Why The New York Times Refused Geffen’s Investment

The New York Times needed an infusion of cash recently as their stock price has not been doing so great.  Harbinger Capital, a company that owns about 19% of NYT stock wanted to unload it to Hollywood exec David Geffen and Google.

Last winter the New York Times decided to get more money out of Mexican telecom billionaire Carlos Slim instead of David Geffen, $250 million to be exact.  They did this for a reason.  Geffen even offered the same terms for the loan.

The New York Times Chairman told Geffen that the company would rather work with Slim because he already owns a major amount of shares in the company and that “he was reportedly also worried about Geffen’s ambition to take over the company.”  Geffen made an offer to completely buy out The New York Times this past September.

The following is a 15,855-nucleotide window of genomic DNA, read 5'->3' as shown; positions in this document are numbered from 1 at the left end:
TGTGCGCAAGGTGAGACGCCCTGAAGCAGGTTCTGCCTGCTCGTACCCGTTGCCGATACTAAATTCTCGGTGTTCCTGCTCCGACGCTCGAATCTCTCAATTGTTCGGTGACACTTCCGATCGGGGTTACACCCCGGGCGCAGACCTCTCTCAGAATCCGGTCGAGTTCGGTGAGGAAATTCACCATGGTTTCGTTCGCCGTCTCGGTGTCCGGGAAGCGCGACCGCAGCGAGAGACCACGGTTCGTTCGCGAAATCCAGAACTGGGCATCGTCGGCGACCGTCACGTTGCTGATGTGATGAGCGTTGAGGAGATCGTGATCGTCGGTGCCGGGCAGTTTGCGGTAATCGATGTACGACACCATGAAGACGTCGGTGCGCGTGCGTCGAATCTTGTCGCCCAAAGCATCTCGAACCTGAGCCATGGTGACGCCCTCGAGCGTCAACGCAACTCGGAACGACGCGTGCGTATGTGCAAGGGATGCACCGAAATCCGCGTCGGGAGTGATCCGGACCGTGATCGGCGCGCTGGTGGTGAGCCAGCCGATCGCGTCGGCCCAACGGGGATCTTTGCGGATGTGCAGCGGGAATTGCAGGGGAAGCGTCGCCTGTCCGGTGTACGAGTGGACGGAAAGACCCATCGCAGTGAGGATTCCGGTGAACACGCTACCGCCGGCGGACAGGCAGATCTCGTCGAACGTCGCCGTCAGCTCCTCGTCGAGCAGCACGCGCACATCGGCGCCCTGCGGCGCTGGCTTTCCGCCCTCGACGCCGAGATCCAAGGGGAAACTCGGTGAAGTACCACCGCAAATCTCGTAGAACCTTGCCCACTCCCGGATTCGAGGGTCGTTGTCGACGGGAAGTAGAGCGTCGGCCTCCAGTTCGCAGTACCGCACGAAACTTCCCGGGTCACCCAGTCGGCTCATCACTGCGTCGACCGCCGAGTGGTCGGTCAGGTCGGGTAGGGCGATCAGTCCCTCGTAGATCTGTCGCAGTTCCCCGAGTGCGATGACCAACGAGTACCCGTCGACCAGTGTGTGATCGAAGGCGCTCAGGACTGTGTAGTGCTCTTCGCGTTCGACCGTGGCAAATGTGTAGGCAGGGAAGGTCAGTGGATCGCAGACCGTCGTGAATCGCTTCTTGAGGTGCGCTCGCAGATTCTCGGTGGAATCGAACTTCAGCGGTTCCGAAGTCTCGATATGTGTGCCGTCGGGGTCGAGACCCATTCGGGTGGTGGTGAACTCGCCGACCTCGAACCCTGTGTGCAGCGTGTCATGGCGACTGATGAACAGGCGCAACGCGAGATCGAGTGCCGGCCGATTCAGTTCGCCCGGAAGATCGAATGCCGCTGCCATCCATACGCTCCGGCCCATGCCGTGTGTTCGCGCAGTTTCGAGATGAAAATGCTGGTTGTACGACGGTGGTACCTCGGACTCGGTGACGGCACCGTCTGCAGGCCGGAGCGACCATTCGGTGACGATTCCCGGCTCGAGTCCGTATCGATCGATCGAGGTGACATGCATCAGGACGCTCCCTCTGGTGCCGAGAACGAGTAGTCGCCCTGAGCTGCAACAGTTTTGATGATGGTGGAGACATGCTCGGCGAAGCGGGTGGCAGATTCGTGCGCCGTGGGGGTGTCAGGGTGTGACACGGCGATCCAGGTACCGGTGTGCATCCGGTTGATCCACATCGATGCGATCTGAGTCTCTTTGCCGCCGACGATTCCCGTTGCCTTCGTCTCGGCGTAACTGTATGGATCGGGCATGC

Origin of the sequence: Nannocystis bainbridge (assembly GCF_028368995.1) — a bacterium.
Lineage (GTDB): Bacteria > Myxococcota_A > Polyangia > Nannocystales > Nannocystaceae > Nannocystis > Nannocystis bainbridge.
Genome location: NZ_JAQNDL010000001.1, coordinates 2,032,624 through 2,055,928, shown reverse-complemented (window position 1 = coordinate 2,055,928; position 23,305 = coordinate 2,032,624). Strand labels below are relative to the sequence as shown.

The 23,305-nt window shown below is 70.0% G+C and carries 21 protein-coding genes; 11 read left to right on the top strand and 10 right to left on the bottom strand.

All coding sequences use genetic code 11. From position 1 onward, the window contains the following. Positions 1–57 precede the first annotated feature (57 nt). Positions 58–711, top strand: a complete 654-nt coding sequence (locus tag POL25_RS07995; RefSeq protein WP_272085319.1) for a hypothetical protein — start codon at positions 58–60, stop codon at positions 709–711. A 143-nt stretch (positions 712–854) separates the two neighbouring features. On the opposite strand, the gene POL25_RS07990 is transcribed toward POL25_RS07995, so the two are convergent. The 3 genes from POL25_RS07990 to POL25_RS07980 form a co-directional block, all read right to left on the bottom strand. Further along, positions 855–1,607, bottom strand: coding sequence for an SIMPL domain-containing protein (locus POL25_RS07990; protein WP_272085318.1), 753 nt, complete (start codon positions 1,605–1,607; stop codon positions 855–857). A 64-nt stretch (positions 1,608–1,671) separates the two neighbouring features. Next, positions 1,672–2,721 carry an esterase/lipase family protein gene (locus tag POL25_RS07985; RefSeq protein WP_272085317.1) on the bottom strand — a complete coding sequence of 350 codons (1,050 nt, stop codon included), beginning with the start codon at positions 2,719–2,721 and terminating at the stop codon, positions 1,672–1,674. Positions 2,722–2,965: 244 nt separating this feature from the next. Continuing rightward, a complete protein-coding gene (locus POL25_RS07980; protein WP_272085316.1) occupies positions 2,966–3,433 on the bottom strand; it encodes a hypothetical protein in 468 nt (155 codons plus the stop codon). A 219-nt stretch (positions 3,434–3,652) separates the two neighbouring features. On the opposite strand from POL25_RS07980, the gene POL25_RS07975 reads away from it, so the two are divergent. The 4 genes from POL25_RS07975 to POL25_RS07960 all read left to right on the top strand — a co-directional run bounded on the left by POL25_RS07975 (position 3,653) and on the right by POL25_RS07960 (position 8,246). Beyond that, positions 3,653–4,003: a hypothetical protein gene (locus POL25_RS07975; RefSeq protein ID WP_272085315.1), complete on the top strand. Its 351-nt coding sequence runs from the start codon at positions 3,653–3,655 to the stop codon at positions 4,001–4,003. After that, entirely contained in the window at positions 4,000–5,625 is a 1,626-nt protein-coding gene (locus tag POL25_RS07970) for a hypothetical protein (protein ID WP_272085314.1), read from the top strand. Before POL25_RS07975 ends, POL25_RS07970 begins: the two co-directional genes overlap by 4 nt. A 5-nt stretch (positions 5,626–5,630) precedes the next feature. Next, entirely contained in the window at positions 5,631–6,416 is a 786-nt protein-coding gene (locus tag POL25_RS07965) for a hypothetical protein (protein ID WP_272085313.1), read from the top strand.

Arthur Sulzberger Jr. and his family are the major shareholders in The New York Times.  His family has controlled the newspaper since 1896 and the company was founded in 1851.  Their family said that they were not interested in selling the company outright, but this is the same sentiments that the Bancroft family had with The Wall Street Journal and the Dow Jones.  Both Dow and The WSJ are now owned by News Corp.

[via AllThingsD]

This article was written by Amit Chowdhry. You can follow me at @amitchowdhry or on Google+ at
Leave a Comment